Have you ever wanted to help your child through a magical fantasy adventure? Of course you have! And you’re in luck, because that’s exactly what Child of Light wants to offer you.

Astoundingly, Child of Light came from not just the same developer, but from the same core creative team responsible for Far Cry 3, also known as Exotic Animal Murder Island. Gone are the Komodo dragons, flamethrowers, and confused moral parables regarding adventure tourism. Instead, we have a story about a princess fallen into a land of dreams and death, and her struggle to get home.

You play as either Aurora or her faerie spirit friend, Igniculus. Though she may be a princess, Aurora isn’t waiting for anyone to come and save her. In the first five minutes of the game, she picks up a broadsword and puts it to work battling the various nightmare creatures that haunt this fairytale realm. When not jumping through the scenery, Aurora’s player will experience a traditional kind of turn-based combat, during which she can choose between spells and swings of her blade.

Igniculus, the little glowing dewdrop that follows Aurora around, is her guide, familiar, and friend. He can illuminate places too dark for Aurora to see. He can also blind enemies so she can sneak by unscathed. In combat, Igniculus is mainly responsible for controlling the flow of battle. By shining in an enemy’s eyes, Igniculus can slow down their approaching turn. If the pair of you work together, Aurora can interrupt her foes before they get a chance to attack. It’s a system of surprising complexity, especially on Expert difficulty.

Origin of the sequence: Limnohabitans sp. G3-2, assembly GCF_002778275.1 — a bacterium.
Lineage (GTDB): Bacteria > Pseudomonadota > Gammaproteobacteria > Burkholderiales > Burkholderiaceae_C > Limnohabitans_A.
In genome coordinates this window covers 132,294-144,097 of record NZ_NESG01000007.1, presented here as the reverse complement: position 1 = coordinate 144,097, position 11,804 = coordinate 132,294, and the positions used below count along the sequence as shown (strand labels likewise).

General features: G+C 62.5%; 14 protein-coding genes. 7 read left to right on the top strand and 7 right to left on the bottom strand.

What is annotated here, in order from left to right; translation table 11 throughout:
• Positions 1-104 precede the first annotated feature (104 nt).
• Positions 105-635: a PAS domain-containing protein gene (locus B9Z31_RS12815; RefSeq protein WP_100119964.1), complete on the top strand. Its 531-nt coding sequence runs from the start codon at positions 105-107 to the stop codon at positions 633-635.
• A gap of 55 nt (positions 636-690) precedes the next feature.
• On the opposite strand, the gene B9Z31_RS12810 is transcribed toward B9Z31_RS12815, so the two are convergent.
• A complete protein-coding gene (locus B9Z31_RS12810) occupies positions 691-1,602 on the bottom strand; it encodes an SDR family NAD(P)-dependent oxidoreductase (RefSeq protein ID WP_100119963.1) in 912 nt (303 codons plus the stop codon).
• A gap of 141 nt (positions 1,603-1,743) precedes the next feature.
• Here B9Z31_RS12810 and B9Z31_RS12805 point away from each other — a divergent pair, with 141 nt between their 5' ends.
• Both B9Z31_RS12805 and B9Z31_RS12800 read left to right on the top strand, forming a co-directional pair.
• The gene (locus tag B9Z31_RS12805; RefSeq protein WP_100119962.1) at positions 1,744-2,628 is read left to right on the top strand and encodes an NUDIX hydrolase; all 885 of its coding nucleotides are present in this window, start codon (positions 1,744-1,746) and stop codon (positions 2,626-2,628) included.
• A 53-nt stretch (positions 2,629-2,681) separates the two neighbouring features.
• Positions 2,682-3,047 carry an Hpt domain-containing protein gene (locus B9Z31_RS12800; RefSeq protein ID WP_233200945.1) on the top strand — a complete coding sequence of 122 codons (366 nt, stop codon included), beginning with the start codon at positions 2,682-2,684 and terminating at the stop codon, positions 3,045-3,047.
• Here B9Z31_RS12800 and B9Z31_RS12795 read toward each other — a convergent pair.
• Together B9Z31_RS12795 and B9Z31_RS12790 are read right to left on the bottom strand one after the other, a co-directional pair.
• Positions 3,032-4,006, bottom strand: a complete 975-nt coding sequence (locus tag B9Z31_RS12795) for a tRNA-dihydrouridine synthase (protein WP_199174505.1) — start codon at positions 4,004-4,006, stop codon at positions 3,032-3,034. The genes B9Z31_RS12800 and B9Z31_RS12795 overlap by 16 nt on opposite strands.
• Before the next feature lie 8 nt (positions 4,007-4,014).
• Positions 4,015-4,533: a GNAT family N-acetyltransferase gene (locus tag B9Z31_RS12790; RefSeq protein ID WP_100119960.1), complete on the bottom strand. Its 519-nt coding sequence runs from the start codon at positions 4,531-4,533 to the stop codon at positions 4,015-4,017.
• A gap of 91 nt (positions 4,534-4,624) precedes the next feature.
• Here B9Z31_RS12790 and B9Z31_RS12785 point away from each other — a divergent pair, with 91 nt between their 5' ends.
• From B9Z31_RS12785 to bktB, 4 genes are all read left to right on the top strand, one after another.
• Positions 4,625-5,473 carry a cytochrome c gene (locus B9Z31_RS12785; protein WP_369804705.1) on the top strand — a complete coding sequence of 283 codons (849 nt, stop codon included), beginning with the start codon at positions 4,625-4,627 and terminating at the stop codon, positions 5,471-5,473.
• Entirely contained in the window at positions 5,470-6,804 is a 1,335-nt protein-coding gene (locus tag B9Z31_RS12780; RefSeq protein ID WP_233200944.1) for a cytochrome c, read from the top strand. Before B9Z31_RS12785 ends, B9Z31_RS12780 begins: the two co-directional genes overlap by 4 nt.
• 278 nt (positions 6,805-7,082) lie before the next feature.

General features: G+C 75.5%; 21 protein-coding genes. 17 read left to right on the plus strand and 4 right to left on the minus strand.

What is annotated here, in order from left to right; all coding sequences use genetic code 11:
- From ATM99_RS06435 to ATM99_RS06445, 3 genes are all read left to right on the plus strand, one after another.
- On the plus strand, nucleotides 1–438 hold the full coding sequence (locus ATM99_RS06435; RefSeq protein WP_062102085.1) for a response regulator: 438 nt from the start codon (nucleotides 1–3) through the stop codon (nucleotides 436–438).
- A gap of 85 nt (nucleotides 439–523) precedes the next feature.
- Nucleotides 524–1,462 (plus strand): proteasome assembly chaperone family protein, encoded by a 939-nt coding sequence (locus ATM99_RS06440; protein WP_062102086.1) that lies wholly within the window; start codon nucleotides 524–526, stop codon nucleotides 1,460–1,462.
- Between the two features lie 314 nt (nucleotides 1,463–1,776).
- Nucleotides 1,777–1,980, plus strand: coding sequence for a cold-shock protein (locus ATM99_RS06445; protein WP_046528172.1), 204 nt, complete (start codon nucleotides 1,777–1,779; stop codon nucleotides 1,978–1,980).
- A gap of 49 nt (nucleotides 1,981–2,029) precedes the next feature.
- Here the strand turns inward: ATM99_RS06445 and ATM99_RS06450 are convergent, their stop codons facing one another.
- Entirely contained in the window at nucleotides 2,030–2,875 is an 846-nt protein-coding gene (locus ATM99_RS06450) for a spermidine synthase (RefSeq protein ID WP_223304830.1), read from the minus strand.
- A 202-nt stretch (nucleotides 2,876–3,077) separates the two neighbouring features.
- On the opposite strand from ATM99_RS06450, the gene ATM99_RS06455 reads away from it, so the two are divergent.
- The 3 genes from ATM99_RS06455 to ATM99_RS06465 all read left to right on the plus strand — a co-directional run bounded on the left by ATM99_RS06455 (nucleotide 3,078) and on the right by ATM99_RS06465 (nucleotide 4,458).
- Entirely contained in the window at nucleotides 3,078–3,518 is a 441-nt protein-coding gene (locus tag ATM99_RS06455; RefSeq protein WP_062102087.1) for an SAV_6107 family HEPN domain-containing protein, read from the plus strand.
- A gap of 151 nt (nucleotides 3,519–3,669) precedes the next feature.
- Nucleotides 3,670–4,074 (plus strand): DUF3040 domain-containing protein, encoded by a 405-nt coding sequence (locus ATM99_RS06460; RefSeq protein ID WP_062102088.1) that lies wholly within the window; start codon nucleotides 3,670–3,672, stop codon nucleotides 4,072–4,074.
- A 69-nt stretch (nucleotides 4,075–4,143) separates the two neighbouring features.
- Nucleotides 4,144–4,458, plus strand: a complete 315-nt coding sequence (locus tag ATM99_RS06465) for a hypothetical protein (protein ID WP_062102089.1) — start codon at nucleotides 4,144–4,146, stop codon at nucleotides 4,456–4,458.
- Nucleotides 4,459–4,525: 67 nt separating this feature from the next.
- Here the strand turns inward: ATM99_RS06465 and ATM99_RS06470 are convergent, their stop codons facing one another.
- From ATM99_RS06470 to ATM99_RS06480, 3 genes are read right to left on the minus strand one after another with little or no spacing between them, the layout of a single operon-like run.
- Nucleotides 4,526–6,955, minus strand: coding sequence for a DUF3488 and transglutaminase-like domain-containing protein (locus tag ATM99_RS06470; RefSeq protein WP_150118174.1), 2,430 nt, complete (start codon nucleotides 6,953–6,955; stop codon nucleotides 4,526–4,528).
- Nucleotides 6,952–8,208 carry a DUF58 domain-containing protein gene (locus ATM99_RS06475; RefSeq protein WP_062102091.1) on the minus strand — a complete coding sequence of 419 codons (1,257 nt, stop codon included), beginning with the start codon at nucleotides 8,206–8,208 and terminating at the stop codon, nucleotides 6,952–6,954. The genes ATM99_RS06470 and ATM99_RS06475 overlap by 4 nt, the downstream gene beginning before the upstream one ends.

Child of Light is not only a beautiful game, it’s a game that has honed its aesthetic to a razor edge. The game looks and sounds like a children’s storybook. The graphics seem to be watercolored and the dialogue is told in alternating rhymes. The story is powerfully archetypal: a girl far from home, trying to get back to her family. Even the twists and turns of the plot are resonant with the trials of childhood.

Available on PC and all major gaming consoles, Child of Light may be told like a bedtime story, but it’s enchanting for parents and kids alike.

This article was written by

Roy Graham is a writer, boxer and live action roleplayer based in Brooklyn. He’s interested in emergent narrative, monster love stories and wizardry